Comet Section        




We are in the midst of a bright comet drought. August and the first half of September saw no comets brighter than ~10th magnitude and it looks like the rest of September and October will see the same unless there is a new bright discovery or outburst. Currently the next comet predicted to brighten above 10th magnitude will be short-period 45P/Honda-Mrkos-Pajdušáková in late December.

Just a bit fainter than 10th magnitude are a number of comets that are viable targets for large aperture visual observers and CCD imagers. Images of a few fainter comets have been submitted to the Comet Section, including 29P/Schwassmann-Wachmann, 53P/Van Biesbroeck, C/2016 A8 (LINEAR) by Charles Bell, Manos Kardasis and John Sabia. The table below is from the main Comet Section webpage and lists comets 12th magnitude or brighter.

New Discoveries

Since the last Comet Section News posting, a number of comets have been discovered. Most are faint though the most recent find comes with an interesting story.

C/2016 R3 (Borisov) – Gennady Borisov found this comet on September 11 with a 0.3-m f/1.5 Genon astrograph + CCD at the MARGO Observatory in the Crimea. It is his 6th comet discovery since 2013. While Gennady and other CCD observers reported the comet at 16th magnitude, experienced observer Alan Hale was able to observe it visually at 13th magnitude. Perihelion will occur on October 10 at 0.45 AU. Unfortunately, C/2016 R3’s elongation is ~30° and dropping fast in the morning sky. It is possible this comet will only be observable for another week since it will be too close to the Sun to be observed when bright.

Interestingly, the orbit of C/2016 R3 (Borisov) is very similar to that of C/1915 R1 (Mellish). The 1915 comet was discovered by John E. Mellish, purported early observer of craters on Mars and namesake of the Martian crater Mellish. It was one of five comets discovered by Mellish and his second of 1915. With perihelion in 1915 being on October 13, it had almost the exact same, and poor, observing circumstances as in 2016. So far orbit computers have not been able to positively link the 1915 and 2016 observations for orbit periods of ~100, 50, 25 and 20 years. There is no doubt that the 1915 and 2016 comets are related though they may be separate components of a splitting event. The faintness of the 2016 comet relative to the 1915 comet also suggests that the two may be different.

C/2016 R2 (PANSTARRS) – The Pan-STARRS survey found this 19th magnitude comet with their 1.8-m Pan-STARRS1 telescope in Hawaii on September 7. It is a long-period comet with an inclination of 58° and perihelion at 2.64 AU from the Sun in May of 2018. It could brighten to 13th magnitude in 2018.

C/2016 Q4 (Kowalski) – Richard Kowalski discovered this 18th magnitude comet on August 30 with the Mount Lemmon 1.5-m. It is a Centaur-type comet with an inclination of 7°, period of 69 years and perihelion in January of 2018 at 7.1 AU from the Sun. It could brighten by another magnitude between now and perihelion.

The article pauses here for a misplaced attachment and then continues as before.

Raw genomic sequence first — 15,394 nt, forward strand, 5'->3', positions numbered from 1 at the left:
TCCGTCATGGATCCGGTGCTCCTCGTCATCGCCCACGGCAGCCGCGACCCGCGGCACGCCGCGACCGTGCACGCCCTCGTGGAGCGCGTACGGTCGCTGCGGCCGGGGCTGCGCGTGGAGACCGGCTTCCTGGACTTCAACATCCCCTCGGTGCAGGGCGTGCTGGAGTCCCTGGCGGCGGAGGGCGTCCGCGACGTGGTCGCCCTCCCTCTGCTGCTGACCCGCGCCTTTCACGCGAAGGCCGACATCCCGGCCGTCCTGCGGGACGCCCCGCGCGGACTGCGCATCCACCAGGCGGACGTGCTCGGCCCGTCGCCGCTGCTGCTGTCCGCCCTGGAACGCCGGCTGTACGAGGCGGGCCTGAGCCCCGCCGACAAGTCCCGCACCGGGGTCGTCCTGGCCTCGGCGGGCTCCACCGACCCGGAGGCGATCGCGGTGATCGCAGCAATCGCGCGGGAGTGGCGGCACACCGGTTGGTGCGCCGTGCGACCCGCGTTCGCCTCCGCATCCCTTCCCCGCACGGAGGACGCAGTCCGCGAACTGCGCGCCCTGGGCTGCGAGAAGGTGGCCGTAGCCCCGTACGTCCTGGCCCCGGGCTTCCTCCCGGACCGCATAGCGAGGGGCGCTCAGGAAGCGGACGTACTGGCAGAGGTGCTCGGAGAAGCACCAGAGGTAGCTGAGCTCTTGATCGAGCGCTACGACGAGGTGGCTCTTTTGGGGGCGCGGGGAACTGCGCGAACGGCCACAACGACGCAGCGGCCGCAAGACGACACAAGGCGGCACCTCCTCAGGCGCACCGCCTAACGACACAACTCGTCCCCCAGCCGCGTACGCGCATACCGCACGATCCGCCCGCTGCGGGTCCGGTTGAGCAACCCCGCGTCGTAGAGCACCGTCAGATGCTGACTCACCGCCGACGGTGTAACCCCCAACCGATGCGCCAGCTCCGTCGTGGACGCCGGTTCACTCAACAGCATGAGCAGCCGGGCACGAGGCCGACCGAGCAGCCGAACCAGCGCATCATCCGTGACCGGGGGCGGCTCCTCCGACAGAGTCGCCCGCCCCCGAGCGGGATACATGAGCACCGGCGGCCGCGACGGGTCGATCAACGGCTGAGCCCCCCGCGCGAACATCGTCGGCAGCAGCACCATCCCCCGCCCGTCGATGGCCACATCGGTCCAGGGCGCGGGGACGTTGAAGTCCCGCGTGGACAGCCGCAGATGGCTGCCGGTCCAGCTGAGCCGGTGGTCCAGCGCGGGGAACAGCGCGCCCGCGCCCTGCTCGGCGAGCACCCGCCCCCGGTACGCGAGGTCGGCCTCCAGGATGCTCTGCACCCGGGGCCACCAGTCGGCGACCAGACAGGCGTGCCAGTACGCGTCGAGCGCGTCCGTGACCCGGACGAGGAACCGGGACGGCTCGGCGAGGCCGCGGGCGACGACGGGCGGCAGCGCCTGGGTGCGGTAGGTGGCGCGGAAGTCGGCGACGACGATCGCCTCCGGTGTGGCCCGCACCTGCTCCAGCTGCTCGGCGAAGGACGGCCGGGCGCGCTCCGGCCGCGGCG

C/2016 Q2 (PANSTARRS) – Discovered on 2016 August 26 at 21st magnitude by Pan-STARRS. It is a long-period comet with an inclination of 63° and perihelion is not till 2020 January 3 at 3.43 AU from the Sun. It could brighten to 12-13th magnitude in 2019/2020.

C/2016 P4 (PANSTARRS) – Discovered on August 7 at 22nd magnitude by Pan-STARRS. It is a long-period comet with an inclination of 30° and perihelion on October 16 at 5.89 AU from the Sun. Magnitude 22 is as bright as this comet will get.

P/2016 P2 (PANSTARRS) – Discovered on August 8 at 21st magnitude by Pan-STARRS. It is a short-period comet with a period of 9.3 years. Perihelion was back in November of 2015 at 3.12 AU. This comet will not get any brighter.

P/2016 P1 (PANSTARRS) – Discovered on August 1 at 22nd magnitude by Pan-STARRS. It is a short-period comet with a period of 5.8 years. Perihelion was back in September of 2015 at 2.28 AU. This comet will also not get any brighter.

C/2016 N6 (PANSTARRS) – Discovered on July 14 at 20th magnitude by Pan-STARRS. It is a long-period comet with an inclination of 106° and perihelion on 2018 July 18 at 2.67 AU from the Sun. It may reach 14th magnitude during 2018.

Also the following periodic comets were recovered and numbered.

343P/NEAT-LONEOS = P/2016 P3 = P/2003 SQ205 [T = 2017 Jan 27, q = 2.28 AU, P = 12.8 yrs, expected peak mag = 17]

342P/SOHO = P/2016 N5 = P/2011 E1 = P/2005 W4 = P/2000 O3 – [T = 2016 Jul 1, q = 0.05 AU, P = 5.3 yrs, expected peak mag = very faint outside of SOHO FOV]

As always, the Comet Section is happy to receive all comet observations, whether images, drawings or magnitude estimates.

- Carl Hergenrother (ALPO Comet Section Coordinator)

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